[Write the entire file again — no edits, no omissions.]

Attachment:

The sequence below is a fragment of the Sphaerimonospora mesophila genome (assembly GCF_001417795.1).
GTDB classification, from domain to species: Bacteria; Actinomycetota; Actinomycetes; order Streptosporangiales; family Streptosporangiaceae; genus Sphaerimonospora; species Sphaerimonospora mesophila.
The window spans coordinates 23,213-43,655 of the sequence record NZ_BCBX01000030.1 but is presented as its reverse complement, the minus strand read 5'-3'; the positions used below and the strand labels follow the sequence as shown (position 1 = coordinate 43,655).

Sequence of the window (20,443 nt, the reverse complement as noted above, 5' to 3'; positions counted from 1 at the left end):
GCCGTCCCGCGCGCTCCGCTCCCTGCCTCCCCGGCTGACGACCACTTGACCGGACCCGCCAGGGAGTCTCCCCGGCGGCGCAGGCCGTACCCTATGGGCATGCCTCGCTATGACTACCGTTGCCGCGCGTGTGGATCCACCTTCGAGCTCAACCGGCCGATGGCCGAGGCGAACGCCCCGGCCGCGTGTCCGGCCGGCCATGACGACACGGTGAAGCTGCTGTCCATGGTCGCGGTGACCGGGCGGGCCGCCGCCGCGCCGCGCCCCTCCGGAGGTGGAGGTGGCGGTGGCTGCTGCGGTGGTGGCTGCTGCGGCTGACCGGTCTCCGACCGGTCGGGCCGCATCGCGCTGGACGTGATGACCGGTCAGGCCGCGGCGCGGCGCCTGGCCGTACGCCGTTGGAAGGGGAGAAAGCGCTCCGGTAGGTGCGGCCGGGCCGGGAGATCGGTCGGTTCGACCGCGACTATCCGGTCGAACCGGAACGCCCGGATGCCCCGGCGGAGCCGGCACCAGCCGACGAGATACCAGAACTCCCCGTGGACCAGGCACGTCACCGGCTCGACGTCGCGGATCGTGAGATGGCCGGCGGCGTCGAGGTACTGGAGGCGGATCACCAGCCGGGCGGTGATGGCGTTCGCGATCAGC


The sequence below is a fragment of the Sphaerimonospora mesophila genome (assembly GCF_001417795.1).
GTDB classification, from domain to species: Bacteria; Actinomycetota; Actinomycetes; order Streptosporangiales; family Streptosporangiaceae; genus Sphaerimonospora; species Sphaerimonospora mesophila.
The window spans coordinates 23,213-43,655 of the sequence record NZ_BCBX01000030.1 but is presented as its reverse complement, the minus strand read 5'-3'; the positions used below and the strand labels follow the sequence as shown (position 1 = coordinate 43,655).

Sequence of the window (20,443 nt, the reverse complement as noted above, 5' to 3'; positions counted from 1 at the left end):
GCCGTCCCGCGCGCTCCGCTCCCTGCCTCCCCGGCTGACGACCACTTGACCGGACCCGCCAGGGAGTCTCCCCGGCGGCGCAGGCCGTACCCTATGGGCATGCCTCGCTATGACTACCGTTGCCGCGCGTGTGGATCCACCTTCGAGCTCAACCGGCCGATGGCCGAGGCGAACGCCCCGGCCGCGTGTCCGGCCGGCCATGACGACACGGTGAAGCTGCTGTCCATGGTCGCGGTGACCGGGCGGGCCGCCGCCGCGCCGCGCCCCTCCGGAGGTGGAGGTGGCGGTGGCTGCTGCGGTGGTGGCTGCTGCGGCTGACCGGTCTCCGACCGGTCGGGCCGCATCGCGCTGGACGTGATGACCGGTCAGGCCGCGGCGCGGCGCCTGGCCGTACGCCGTTGGAAGGGGAGAAAGCGCTCCGGTAGGTGCGGCCGGGCCGGGAGATCGGTCGGTTCGACCGCGACTATCCGGTCGAACCGGAACGCCCGGATGCCCCGGCGGAGCCGGCACCAGCCGACGAGATACCAGAACTCCCCGTGGACCAGGCACGTCACCGGCTCGACGTCGCGGATCGTGAGATGGCCGGCGGCGTCGAGGTACTGGAGGCGGATCACCAGCCGGGCGGTGATGGCGTTCGCGATCAGC